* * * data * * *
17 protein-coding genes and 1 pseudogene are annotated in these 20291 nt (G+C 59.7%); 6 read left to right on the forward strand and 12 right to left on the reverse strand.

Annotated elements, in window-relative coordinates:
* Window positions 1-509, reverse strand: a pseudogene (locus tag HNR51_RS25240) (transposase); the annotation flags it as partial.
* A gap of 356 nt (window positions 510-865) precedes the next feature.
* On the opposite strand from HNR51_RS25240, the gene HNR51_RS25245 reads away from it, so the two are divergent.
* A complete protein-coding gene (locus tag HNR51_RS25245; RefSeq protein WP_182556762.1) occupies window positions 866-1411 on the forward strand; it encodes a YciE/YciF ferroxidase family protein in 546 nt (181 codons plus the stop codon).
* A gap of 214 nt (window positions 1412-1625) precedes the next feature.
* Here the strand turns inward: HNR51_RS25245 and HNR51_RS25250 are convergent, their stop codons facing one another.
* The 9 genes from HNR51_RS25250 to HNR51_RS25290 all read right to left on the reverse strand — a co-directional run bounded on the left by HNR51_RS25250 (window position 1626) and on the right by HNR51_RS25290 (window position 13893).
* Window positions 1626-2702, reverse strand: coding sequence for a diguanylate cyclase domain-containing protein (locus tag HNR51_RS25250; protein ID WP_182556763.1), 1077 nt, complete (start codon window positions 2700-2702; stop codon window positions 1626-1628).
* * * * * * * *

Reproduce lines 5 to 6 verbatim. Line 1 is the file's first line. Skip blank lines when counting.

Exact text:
* On the opposite strand from HNR51_RS25240, the gene HNR51_RS25245 reads away from it, so the two are divergent.
* A complete protein-coding gene (locus tag HNR51_RS25245; RefSeq protein WP_182556762.1) occupies window positions 866-1411 on the forward strand; it encodes a YciE/YciF ferroxidase family protein in 546 nt (181 codons plus the stop codon).